In the layer of textile length fibers 42 adjacent the bottom of the fabric, long fibers are disposed substantially uniformly in the areas thereof in contact with the regions of shorter fibers. But, again in the regions adjacent the holes there may tend to be an accumulation of such fibers at the downstream side of the hole and a thinning out of the fibers on the upstream side of the hole. However, and as in the case of the fibers in the top ply, the fibers in the bottom ply are in intimate association with the surface areas of the intermediate ply so that these short fibers are restrained against a tendency to lint off or become dislodged out of the fabric.
From what has been said, it will be apparent that the invention in essence contemplates a fabric having a relatively bulky layer of mechanically interengaged, closely associated nonwoven fibers whose surface presents a pattern of fabric areas in which the layer thickness varies and whose fibers possess lengths predominantly within a shorter range. The fabric further comprises mechanically interengaged predominantly longer nonwoven fibers, as for instance fibers of textile lengths, interconnecting the different areas of short nonwoven fibers and conforming closely to the surface configurations of the layer of short fibers, and which are sufficiently close together effectively to restrain the shorter fibers from linting out.
After the fabric has been formed, it is treated with a binder for strength and while the binder may be distributed uniformly throughout as by overall impregnation, the structure of the improved fabric is such that the binder may be in the form of a print pattern in which much of the area of the fabric is left free of binder so that the surface of the fabric lrefiects the normal characteristics of the fibers in the absence of a binder.
Example I A fabric having surgical application such as for the absorbent pad of an adhesive bandage may be made from a three-ply fibrous web laminate containing viscose rayon textile fiber webs for the outer face binding layers and cotton linters for the center core. Each face web may be a grains per square yard blend of 75 percent extra dull and 25 percent regular dull rayon fibers of 11/2 denier and 2 inch staple length. The core may be a 2,275 grains per square yard sheet of bleached cotton linters prepared so as to be of low density with minimum hydration bonding. The fibers of this web laminates may be rearranged using a raised surface forming drum, in accordance with methods described in the Hynek application and which produce a fabric such as that shown in FIGS. 9, 10, and 1l. For this fabric, a drum may be used having approximately 50 holes per square inch and of a size such that 161/2 percent of the drums surface is open area.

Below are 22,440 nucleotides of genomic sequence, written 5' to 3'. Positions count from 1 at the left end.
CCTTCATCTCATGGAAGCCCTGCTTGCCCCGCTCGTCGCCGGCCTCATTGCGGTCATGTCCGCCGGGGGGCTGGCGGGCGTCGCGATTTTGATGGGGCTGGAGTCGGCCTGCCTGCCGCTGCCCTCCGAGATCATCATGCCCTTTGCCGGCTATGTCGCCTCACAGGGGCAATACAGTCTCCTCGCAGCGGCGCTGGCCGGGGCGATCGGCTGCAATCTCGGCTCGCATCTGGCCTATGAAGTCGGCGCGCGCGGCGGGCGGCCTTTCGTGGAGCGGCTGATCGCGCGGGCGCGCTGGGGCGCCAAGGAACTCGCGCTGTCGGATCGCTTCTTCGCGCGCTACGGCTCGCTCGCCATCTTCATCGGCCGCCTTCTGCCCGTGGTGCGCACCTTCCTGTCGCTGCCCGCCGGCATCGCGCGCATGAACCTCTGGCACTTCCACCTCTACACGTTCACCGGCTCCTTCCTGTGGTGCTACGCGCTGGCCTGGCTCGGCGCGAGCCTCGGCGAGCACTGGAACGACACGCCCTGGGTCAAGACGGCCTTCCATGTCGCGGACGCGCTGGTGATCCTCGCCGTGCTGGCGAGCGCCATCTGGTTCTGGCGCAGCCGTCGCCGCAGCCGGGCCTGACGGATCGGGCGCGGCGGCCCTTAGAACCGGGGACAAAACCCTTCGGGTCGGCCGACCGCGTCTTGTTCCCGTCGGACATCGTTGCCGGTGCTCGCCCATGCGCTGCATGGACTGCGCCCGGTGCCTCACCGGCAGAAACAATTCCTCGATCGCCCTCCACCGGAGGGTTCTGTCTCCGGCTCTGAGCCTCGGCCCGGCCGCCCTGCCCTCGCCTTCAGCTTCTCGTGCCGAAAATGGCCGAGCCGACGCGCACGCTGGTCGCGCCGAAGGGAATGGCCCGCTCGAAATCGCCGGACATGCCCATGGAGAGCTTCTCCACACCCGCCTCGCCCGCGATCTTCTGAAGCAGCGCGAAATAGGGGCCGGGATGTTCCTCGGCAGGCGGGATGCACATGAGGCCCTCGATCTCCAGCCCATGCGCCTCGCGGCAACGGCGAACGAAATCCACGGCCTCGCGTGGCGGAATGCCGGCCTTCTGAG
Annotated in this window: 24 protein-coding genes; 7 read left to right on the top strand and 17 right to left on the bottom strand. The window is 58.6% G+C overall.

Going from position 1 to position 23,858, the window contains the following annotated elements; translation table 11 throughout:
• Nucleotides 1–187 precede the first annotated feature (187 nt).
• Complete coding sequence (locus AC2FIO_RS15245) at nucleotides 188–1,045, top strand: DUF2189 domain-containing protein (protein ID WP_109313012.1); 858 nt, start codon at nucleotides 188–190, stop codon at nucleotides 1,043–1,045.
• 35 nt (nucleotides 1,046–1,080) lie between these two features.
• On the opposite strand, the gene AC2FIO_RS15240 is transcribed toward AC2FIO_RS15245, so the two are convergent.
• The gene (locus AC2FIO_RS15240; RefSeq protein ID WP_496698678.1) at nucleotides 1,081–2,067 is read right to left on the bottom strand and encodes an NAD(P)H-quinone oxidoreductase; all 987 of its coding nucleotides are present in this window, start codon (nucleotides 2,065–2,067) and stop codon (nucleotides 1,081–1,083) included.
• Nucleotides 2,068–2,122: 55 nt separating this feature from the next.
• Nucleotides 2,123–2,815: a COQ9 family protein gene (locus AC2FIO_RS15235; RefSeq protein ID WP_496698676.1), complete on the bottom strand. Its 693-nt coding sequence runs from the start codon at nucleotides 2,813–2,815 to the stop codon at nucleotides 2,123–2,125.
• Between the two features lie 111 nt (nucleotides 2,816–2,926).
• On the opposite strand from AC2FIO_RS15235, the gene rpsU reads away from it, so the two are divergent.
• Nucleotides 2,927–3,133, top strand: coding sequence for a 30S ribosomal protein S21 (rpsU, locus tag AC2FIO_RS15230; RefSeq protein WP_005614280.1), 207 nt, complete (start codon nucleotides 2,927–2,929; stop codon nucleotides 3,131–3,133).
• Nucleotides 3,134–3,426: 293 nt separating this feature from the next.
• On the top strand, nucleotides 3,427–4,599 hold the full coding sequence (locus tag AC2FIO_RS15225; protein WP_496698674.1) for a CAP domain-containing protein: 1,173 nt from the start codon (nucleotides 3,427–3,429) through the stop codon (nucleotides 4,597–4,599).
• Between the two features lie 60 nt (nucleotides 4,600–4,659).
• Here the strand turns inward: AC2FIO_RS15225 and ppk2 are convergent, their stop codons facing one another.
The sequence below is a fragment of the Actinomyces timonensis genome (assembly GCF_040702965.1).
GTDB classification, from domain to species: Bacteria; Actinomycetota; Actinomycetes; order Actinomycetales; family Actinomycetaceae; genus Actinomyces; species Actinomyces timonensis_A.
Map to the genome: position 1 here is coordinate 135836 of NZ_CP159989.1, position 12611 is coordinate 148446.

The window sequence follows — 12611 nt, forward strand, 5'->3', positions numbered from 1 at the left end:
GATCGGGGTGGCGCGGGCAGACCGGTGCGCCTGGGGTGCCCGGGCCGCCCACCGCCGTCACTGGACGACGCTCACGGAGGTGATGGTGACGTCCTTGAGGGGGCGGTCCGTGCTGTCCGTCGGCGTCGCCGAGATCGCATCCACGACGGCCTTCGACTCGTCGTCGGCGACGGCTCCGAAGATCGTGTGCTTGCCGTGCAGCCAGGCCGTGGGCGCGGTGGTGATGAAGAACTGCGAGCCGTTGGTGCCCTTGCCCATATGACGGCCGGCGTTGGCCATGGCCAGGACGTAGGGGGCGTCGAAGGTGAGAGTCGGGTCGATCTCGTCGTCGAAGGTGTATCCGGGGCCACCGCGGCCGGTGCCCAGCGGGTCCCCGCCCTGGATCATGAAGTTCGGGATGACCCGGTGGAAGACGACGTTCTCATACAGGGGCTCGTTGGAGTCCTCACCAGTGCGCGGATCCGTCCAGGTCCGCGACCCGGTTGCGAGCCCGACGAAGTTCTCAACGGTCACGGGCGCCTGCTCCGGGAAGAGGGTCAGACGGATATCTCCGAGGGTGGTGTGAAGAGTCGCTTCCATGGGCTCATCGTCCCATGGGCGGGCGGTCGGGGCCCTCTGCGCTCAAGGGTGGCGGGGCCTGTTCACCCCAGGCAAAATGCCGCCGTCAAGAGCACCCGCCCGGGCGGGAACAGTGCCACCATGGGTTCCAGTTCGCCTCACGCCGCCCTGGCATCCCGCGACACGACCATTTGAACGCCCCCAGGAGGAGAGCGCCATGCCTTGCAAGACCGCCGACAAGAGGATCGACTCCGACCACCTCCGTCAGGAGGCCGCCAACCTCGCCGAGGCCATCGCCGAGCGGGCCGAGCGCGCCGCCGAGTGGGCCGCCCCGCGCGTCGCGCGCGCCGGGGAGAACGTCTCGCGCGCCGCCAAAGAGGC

After fiber rearrangement and vacuum extraction of the fiuid, the web may be printed with an appropriate binder using an intaglio printing cylinder having 4 wavy line printing depressions to the inch with the printing depressions each being .024 inch wide and .010 inch deep. The printing is done first on one side and then on the other, without effort being made to cause the print lines on opposite sides of the sheet to be in register. The amount of binder thus applied adds approximately 45 grains per square yard to the weight of the fabric so that the finished product is approximately 2500 grains per square yard. This fabric appropriately treated will serve as an excellent pad for an absorbent adhesive bandage as previously mentioned.
Example Il Using the same methods of fiber rearrangement as described in connection with Example I, a fabric suitable for a wash cloth or a wipe cloth can be made using for each face web a grains per square yard blend of 50 percent rayon of 11/2 denier, Z inch staple length extra dull luster, and 50 percent bleached absorbent cotton. The interposed layer may be a 4700 grains per square yard special bleached cotton linters of low density. A suitable drum would have approximately 14 holes per square inch with hole diameter of .098 inch. For this fabric, the bonding would constitute saturation with a self cross-linking acrylic emulsion with a solids percentage and pickup arrangement such that the final product contains 1000 grains of binder solids. A fabric thus made weighs approximately 6000 grains per square yard and is quite suitable for the uses previously mentioned.
The invention has been described in connection with preferred embodiments thereof but many modifications are included within its spirit and should be limited, therefore, only by the scope of the appended claims.
What is claimed is:
1. A nonwoven fabric comprising a relatively bulky intermediate fibrous layer of interconnecting closely associated shorter nonwoven fibers with average lengths substantially within the range of cotton linters and pulp Wood fibers and predominantly not longer than 7.0 millimeters, said fibrous layer presenting holes arranged in a predetermined pattern over the surface area of said layer, and relatively thinner outer layers of longer textile length fibers with average lengths predominantly not less than 18 millimeters disposed adjacent the opposite faces of the bulky inter-mediate layer, said longer fibers having close contact with said intermediate layer substantially only along its surfaces and in the areas of the surfaces between the holes and within the holes, and said longer fibers being sufficiently close together effectively to bind in the shorter fibers and restrain them from linting out between the longer fibers.